As the 1970s turned into the ‘80s and punk, disco, and New Wave replaced arena rock at the forefront of youth culture, the giants of prog rock died slow, predictable deaths, either commercially or artistically. Yes awkwardly attempted hair metal, striking gold with “Owner of a Lonely Heart” but acquitting themselves pretty pathetically otherwise. Phil Collins replaced Peter Gabriel as Genesis’ frontman and reinvented the band as a hit machine, but much of what made them interesting in the first place got lost in translation. Kansas and Jethro Tull lost all relevance seemingly overnight and never really recovered. King Crimson made several stellar albums during this period, but Robert Fripp was becoming better known for his groundbreaking work with Brian Eno than that of the outfit that gave him his name. Chances are, if it had long hair, used odd time signatures, and had an affinity for classical-style movements and suites, it wasn’t going to survive in the Me decade.
All of which makes Rush’s output during this period all the more remarkable. The single biggest reason Geddy Lee, Alex Lifeson, and Neil Peart have remained artistically vital over four decades has been their unending ability to make contemporary musical trends sound like Rush, rather than the other way around. It’s a skill that had never been truly tested in the ‘70s, because the music they were making wasn’t completely passé. On Permanent Waves and Moving Pictures, they dialed back the song lengths and upped the count of radio-friendly songs, but those albums could still be reasonably classified as both “progressive rock” and “hard rock.” Beginning with 1982’s Signals, neither of those descriptors much applied. Keyboards became the main songwriting tool, and Lifeson’s role shifted drastically. Rush became functionally a New Wave act, with more in common with the Police and the Talking Heads than Yes and Zeppelin. The Moving Pictures track “Vital Signs” predicted their shift in direction, a construction of jittery synths and Stewart Copeland-esque hi-hat work.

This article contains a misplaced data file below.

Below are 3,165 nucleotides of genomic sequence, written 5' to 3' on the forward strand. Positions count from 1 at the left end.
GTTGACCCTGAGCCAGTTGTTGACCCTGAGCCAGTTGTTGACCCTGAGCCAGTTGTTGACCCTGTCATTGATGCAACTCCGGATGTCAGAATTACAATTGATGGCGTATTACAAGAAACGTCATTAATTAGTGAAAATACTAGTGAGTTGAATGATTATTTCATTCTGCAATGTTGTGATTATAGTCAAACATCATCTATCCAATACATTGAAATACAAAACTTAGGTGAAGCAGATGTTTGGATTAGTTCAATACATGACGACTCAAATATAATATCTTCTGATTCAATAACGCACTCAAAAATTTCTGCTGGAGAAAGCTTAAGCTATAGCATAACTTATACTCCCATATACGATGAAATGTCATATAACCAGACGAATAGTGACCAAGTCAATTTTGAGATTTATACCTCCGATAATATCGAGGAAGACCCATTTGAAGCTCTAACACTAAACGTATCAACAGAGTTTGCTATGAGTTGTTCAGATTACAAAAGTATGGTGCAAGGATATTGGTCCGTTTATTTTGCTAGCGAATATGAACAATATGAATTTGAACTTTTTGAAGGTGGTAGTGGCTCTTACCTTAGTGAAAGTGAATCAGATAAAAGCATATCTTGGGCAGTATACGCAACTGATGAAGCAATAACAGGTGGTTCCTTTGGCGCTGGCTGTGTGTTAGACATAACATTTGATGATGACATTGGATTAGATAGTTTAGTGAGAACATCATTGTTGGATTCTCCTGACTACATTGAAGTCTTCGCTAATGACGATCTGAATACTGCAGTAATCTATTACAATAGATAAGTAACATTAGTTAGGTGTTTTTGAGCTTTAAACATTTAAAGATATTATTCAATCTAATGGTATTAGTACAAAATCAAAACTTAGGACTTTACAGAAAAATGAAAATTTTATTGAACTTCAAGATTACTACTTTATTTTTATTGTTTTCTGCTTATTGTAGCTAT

That approach is all over the Signals tracks “New World Man” (their only ever Top 40 hit, despite being, like, their tenth most well-known song, if that) and “The Weapon.” Lee’s keyboard capabilities never approached his virtuosity as a bassist, but his early efforts to shift the songwriting process from guitars to synthesizers resulted in some of the band’s best work. The two best songs on Signals are “Subdivisions” and “Losing It,” which are built almost entirely around keyboards but couldn’t be more different beyond that. “Subdivisions” was the high-school-outcast anthem that was basically the most inevitable song ever for Rush to write. It’s also one of the few Rush songs it’s okay for cool-conscious people to admit they like, since its lyrical content is, essentially, Arcade Fire’s The Suburbs condensed into five minutes. “Losing It,” on the other hand, is the most unblinkingly gorgeous entry in the entire Rush canon. It’s a hushed, plaintive thing with almost no guitars—it’s utterly unlike anything else they’ve ever done, and it’s also among the most powerful.